The Hazards of Passive PoE

By Ethernet Alliance


There is nothing more frustrating for the consumer or end-user than when they open up a product thinking it worked with a standard only to find that there are interoperability issues. This happens with lots of products, but it is particularly pervasive in Power over Ethernet (PoE) products. This is because the term PoE has evolved to be synonymous with IEEE 802.3 compliant Power over Ethernet standards (i.e. 802.3af or 802.3at).

The problem arises because products are free to state they support PoE simply because they merge data and power on the same Category cable. This doesn’t necessarily mean they are IEEE 802.3 compliant PoE, or even interoperable. One example of this is “Passive PoE”. IEEE standard compliant PoE is required to detect the desire for power before actually applying power, and avoids powering devices not designed to the standard. In a “Passive PoE” system, power is always present on the powering port. Another difference is IEEE 802.3 complaint PoE has specific allowable voltage and current ranges, along with which wire pairs power is supplied on. In “Passive PoE” voltage, current and powered pairs range across the spectrum, confusing users and even risking damaged devices.

What’s the problem with always having voltage present on the powering port? There are lots of Ethernet connected products that aren’t designed to support power at their Ethernet interface. What happens when you connect a “Passive PoE” port to these products? Usually, you let the ‘magic smoke’ out of some termination components and your product will no longer comply to emission limits required by many government entities – and you are sad about damaging an expensive piece of gear.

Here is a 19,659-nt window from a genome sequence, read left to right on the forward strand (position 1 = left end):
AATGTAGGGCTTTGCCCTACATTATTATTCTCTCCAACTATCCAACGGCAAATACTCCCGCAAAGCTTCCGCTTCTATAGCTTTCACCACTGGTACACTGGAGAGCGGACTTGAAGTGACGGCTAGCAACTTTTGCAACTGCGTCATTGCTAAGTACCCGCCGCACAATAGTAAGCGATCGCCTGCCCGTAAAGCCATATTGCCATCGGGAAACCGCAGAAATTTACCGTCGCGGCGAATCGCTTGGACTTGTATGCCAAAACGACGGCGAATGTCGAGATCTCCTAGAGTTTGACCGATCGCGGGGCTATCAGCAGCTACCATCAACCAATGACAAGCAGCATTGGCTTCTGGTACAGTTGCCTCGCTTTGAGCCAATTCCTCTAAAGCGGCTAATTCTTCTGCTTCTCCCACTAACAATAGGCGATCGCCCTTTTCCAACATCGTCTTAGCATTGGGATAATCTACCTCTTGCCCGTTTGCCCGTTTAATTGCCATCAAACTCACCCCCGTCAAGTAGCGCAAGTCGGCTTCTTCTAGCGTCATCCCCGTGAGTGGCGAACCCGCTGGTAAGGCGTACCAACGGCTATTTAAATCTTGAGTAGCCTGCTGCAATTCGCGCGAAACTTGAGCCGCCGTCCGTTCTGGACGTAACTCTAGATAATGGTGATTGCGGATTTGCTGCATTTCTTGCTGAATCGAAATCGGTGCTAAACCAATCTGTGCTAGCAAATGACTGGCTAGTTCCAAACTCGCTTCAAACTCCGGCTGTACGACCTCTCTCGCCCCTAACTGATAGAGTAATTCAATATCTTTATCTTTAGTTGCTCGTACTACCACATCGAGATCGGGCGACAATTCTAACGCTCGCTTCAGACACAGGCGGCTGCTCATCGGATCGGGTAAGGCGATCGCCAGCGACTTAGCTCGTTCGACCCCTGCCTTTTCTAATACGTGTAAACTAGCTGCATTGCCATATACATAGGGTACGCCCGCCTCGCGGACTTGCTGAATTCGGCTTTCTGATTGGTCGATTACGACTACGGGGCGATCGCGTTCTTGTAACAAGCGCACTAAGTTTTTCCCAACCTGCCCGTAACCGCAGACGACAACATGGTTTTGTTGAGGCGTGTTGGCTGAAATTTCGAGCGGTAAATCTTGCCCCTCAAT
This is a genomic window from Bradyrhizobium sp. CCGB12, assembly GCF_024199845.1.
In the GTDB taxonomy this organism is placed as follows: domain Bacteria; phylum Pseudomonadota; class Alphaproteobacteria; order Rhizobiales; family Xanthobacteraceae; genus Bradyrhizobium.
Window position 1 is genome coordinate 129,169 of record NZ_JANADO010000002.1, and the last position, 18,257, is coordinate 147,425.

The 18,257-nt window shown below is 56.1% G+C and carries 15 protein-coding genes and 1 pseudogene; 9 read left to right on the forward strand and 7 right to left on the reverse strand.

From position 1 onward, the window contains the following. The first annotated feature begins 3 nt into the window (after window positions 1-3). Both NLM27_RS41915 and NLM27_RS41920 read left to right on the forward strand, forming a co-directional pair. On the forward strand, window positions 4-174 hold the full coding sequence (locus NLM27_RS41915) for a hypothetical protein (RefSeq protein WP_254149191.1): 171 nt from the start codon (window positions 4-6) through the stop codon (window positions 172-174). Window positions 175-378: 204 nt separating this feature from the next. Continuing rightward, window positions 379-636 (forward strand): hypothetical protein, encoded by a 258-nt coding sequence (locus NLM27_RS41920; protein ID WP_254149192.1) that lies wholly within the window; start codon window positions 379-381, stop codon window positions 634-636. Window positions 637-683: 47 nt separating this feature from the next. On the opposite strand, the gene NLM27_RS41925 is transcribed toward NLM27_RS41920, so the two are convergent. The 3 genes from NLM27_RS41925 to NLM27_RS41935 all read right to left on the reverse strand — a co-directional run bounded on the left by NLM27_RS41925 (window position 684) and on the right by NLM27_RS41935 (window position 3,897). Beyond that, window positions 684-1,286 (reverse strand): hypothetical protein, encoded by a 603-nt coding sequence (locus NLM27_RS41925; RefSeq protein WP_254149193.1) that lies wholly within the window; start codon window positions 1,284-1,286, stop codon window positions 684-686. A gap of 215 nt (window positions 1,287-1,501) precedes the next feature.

What if I use something with the wrong voltage range or current limits? Most likely, your equipment will not power because the voltage or current will be lower than required for the application. But the voltage could be higher, and could cause permanent damage (along with some more of that sadness mentioned before). If the “Passive PoE” device is a “PD” and the Power Source is IEEE 802.3 PoE, you simply won’t get power; but if the power source is another flavor of “Passive PoE”, who knows what could occur.

How do we solve this? One way is to make IEEE 802.3 PoE devices more easily identifiable through a certification program and a logo that demonstrates products are designed to a released standard; one that requires demonstrated compliance to a test plan. Luckily, the Ethernet Alliance saw the need for such a program and implemented one, see https://ethernetalliance.org/blog/2017/06/13/power-to-the-people-delivering-on-the-promise-of-poe/ for more information about the Ethernet Alliance PoE certification program.

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